The case concerns two species of flatfish fossils from Italy, locked in away a French museum, that were re-evaluated by Matt Friedman (U of Chicago and Chicago Field Museum).  In his report in Nature,1 he claims that the fossils clearly show mature forms of flatfish with eyes only partially migrated to the top.  That’s the transitional-form claim.  He also claimed they were the right age to precede the later flatfish with fully migrated eyes.  Then he speculated on how the partially-migrated eyes might have been adaptive to the fish.  That’s the thing that puzzled Darwin.  Apparently, Darwin was tempted to resort to Lamarckian mechanisms to explain it.  Not necessary, Friedman explained: “The discovery of stem flatfishes with incomplete orbital migration refutes these claims and demonstrates that the assembly of the flatfish bodyplan occurred in a gradual, stepwise fashion,” he said.  “Thus, the evolutionary origin of flatfish asymmetry resembles its developmental origin, with increasing degrees of orbital migration transforming a symmetrical precursor into a fully asymmetrical form.”  Friedman is not resurrecting Haeckel’s idea that “ontology recapitulates phylogeny,” is he?
    Friedman noted that modern flatfish sometimes prop their bodies up using their fins.  This might have allowed the half-evolved forms to use both eyes, he speculated.  It’s not clear why this would be beneficial to a fish.  It would seem a lot of work for an upright fish to lie on its side with one eye up, occasionally struggling to get its other eye up for a better look.  The flatfish-to-be would certainly not be able to look ahead to the day, perhaps hundreds of thousands or millions of years in the future, when its descendents would get both eyes to the top and life would be sweet.  And why do living flatfish exhibit this behavior when both eyes are already on top?  Whether or not this makes any evolutionary sense, the bulk of Friedman’s argument that the alleged transitional forms were adaptive was that they existed.  This begs the question that existence proves adaptation – let alone a process of evolution.  How could one know that extinct life forms were not maladapted?  Maybe that is why some went extinct.  It does not necessarily prove they were evolving toward a more adapted state.
    Some damaging admissions about the evolutionary story showed up in the final paragraph – after the pro-Darwin claims had been made.
Inferring interrelationships between higher groups in this explosive radiation has proved difficult, and an unresolved bush persists.  Documenting the origin of these clades is vital to understanding the roots of modern biodiversity, because acanthomorph fishes comprise nearly one-third of living vertebrate species.  Stem representatives—such as Amphistium and Heteronectes [the two fossils discussed in the paper] in the case of pleuronectiforms [flatfish]—have yet to be identified for many acanthomorph clades, but their recognition might prove invaluable in delivering a stable hypothesis of interrelationships for this exceptional vertebrate radiation.
What this seems to imply is that this “transitional form” is too little too late.  Why have these fossils been sitting in museums for 100 years, only now to be reclassified as missing links?  And where are the missing links for the numerous other acanthomorph fishes (1/3 of all living vertebrates), that so far as is known at this time, comprise an “unresolved bush” instead of a phylogenetic tree?  Did not Darwin envision a gradually branching tree, not a picture of “explosive radiation”?  According to Friedman, the bulk of missing links are in the future.  It will be up to future biologists to find them.  He implied there is not now, nor ever has been, a “stable hypothesis of interrelationships” about vertebrate evolution.  This can only mean that the current evolutionary story is unstable.  Admitting an “exceptional vertebrate radiation” undermines a natural law of evolution.  It’s an exception, not an instance.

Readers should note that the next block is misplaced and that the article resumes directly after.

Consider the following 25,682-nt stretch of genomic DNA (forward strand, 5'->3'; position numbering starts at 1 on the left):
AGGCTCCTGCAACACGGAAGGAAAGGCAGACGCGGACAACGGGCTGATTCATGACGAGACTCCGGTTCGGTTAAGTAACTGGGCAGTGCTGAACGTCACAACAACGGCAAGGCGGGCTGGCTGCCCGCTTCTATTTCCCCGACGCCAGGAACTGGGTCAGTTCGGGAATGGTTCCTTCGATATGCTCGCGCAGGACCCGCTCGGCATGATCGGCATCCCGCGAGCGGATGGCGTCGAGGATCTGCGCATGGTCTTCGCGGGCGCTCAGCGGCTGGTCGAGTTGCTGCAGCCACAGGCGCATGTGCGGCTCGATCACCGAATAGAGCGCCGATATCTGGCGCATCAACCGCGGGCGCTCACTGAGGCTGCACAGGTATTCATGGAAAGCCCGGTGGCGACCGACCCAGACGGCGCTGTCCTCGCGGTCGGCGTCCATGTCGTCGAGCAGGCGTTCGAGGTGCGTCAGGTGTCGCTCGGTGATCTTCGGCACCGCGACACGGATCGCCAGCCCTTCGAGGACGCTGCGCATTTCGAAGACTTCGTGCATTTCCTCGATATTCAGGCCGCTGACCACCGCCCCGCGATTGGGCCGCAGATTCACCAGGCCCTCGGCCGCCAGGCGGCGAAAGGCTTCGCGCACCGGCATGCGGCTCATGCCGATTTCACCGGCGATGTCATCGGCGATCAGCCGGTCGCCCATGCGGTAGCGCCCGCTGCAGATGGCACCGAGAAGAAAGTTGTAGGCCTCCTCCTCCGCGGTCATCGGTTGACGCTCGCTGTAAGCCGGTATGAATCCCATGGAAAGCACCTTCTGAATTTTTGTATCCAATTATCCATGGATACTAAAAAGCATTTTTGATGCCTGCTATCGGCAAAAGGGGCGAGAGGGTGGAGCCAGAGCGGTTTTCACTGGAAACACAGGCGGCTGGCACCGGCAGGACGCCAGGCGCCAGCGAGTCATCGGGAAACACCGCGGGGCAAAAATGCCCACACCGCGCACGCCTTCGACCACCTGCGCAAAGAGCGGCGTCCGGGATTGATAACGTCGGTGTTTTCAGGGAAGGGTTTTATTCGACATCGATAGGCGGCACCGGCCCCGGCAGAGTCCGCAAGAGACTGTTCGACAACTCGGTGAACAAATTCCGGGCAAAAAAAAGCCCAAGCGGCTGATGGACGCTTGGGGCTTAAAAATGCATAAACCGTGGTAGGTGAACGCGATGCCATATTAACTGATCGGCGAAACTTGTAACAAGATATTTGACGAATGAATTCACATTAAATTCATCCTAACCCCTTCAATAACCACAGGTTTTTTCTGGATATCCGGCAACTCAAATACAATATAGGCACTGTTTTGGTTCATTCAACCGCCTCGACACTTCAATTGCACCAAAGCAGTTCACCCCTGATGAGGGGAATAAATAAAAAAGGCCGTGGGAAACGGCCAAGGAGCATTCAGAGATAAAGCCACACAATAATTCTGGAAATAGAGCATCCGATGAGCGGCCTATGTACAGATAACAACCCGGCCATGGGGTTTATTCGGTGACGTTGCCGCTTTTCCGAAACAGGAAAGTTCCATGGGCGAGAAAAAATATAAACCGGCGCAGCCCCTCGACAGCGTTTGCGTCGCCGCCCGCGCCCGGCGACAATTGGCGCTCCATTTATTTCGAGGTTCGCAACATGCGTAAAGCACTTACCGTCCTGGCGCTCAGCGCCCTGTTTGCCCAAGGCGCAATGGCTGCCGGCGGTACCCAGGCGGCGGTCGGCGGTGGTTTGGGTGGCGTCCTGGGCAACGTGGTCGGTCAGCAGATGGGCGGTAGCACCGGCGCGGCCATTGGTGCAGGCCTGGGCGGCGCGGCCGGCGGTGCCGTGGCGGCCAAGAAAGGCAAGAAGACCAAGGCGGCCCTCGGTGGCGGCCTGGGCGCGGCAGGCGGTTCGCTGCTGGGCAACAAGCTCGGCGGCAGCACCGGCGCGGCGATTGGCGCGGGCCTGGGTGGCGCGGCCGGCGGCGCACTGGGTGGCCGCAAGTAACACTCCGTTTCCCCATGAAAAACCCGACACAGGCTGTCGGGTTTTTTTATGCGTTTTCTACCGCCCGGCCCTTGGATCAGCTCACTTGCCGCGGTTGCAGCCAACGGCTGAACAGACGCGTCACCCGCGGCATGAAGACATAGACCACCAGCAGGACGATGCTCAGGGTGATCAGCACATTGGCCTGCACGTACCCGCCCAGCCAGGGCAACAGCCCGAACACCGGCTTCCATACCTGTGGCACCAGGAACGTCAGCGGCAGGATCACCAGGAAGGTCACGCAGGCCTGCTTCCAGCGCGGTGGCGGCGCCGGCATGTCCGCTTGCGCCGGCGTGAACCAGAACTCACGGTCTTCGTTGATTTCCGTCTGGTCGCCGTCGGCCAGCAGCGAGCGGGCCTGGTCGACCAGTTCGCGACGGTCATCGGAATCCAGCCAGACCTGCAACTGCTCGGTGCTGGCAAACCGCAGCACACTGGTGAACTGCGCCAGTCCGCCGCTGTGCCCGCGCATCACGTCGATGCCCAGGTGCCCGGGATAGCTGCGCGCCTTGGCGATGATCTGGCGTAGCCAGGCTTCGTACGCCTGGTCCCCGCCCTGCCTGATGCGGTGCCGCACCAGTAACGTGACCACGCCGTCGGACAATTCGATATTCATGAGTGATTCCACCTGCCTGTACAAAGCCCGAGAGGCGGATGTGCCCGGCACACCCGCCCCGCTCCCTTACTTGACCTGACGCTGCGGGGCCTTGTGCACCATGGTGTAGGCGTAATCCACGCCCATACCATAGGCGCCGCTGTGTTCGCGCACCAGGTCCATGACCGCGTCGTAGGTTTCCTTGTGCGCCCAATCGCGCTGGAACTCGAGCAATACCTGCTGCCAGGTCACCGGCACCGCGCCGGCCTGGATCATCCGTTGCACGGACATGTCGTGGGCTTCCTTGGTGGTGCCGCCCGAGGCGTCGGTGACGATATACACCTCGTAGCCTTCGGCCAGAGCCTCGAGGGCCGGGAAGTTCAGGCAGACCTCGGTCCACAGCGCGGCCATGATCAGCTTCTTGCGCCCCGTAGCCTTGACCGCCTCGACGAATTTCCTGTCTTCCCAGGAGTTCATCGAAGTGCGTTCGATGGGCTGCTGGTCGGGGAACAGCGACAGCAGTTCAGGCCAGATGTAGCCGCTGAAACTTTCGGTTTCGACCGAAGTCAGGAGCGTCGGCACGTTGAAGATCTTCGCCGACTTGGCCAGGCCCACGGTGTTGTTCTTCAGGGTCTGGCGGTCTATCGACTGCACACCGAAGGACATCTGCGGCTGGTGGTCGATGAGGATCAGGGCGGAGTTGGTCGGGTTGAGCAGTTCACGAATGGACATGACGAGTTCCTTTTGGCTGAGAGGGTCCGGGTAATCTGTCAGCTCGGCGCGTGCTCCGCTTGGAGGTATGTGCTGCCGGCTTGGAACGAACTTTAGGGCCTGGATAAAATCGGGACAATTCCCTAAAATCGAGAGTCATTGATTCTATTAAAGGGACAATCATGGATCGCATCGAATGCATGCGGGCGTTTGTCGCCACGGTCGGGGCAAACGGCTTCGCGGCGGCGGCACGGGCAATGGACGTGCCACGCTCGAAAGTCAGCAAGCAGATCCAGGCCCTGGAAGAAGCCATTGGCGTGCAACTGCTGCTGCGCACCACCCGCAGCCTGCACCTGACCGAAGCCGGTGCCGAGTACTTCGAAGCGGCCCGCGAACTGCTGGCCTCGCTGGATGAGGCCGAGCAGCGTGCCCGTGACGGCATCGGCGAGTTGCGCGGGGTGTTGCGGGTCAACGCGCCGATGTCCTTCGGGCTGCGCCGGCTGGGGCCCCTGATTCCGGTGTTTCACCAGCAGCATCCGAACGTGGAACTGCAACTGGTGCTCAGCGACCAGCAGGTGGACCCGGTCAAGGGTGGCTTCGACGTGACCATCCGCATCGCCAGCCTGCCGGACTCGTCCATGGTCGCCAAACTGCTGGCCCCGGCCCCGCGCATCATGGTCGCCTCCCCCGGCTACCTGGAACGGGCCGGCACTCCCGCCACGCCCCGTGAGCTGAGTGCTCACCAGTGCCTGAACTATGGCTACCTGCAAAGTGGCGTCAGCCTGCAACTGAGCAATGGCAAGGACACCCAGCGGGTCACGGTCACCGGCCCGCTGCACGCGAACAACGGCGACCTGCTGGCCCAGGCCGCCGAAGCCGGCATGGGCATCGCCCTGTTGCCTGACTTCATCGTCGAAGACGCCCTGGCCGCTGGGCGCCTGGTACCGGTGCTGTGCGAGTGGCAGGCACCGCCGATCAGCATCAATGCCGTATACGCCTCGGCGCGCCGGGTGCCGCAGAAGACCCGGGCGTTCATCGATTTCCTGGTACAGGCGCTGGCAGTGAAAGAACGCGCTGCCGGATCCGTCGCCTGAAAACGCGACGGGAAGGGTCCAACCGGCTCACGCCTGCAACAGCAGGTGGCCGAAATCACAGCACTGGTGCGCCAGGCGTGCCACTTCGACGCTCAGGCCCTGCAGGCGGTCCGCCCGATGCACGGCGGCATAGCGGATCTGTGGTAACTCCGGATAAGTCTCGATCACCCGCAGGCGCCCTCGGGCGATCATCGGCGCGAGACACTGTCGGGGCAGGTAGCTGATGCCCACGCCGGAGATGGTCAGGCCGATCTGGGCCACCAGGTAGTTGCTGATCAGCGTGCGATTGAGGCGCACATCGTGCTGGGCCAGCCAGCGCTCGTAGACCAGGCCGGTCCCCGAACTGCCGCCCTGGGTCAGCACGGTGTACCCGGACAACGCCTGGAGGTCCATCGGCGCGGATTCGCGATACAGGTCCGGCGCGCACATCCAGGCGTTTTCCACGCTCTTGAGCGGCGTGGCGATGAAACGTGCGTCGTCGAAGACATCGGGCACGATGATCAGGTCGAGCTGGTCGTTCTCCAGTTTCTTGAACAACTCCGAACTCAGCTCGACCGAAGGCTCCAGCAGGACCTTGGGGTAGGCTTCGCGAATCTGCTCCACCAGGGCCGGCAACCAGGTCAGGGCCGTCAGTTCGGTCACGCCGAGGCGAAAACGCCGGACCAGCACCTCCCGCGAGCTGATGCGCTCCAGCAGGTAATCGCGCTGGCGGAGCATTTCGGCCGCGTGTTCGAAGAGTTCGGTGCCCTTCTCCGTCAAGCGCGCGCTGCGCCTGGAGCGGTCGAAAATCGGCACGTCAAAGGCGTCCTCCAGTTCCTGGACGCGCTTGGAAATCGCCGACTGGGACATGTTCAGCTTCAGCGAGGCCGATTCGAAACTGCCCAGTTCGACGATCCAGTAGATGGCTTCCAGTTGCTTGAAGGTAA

In addition, Friedman admitted to the National Geographic reporter that “Fossils from excavations in northern Italy and Paris revealed that the intermediate specimens once lived together with flatfishes having both eyes on one side of the skull.”  The ancestor and descendent lived side by side.  Doesn’t that make it a little questionable to conclude an ancestral relationship?  His assertion that these two fossils with partially-migrated eyes demonstrate that “the assembly of the flatfish bodyplan occurred in a gradual, stepwise fashion” seems exaggerated – to say nothing of the claim it vindicates Darwinism.
    The National Geographic write-up took the unusual step of asking the opinion of a creationist.  After opening with a line that the discovery of this missing link “could give intelligent design advocates a sinking feeling,” and stating without a reference that “Intelligent design advocates have seized on the idea of instant flatfish rearrangement as evidence of God or another higher being intentionally creating new animal forms,” NG asked Frank Sherwin of ICR for his response.2  The query was preceded by the qualifier, “The new discovery, however, is unlikely to change the minds of many creationists.”  Sure enough, Sherwin found the evidence “underwhelming.”  He did not deny that rearrangements of parts was possible within created kinds.  “What we’re asking is, Show me how a fish came from a nonfish ancestor.”  After all, the putative flatfish ancestor and its sole descendents already had eyes, fins, gills, scales and all the equipment of a fish.  Moreover, flatfish and upright fish have the same vertebrate body plan.  The parts only got rearranged, if they “evolved” in a Darwinian sense.  Though the rearrangement seems to help the flatfish with its camouflage, obviously most fish get by just fine without flatness.  It could not be argued, therefore, without floundering for the halibut, that the environment pushed fish to adopt this posture.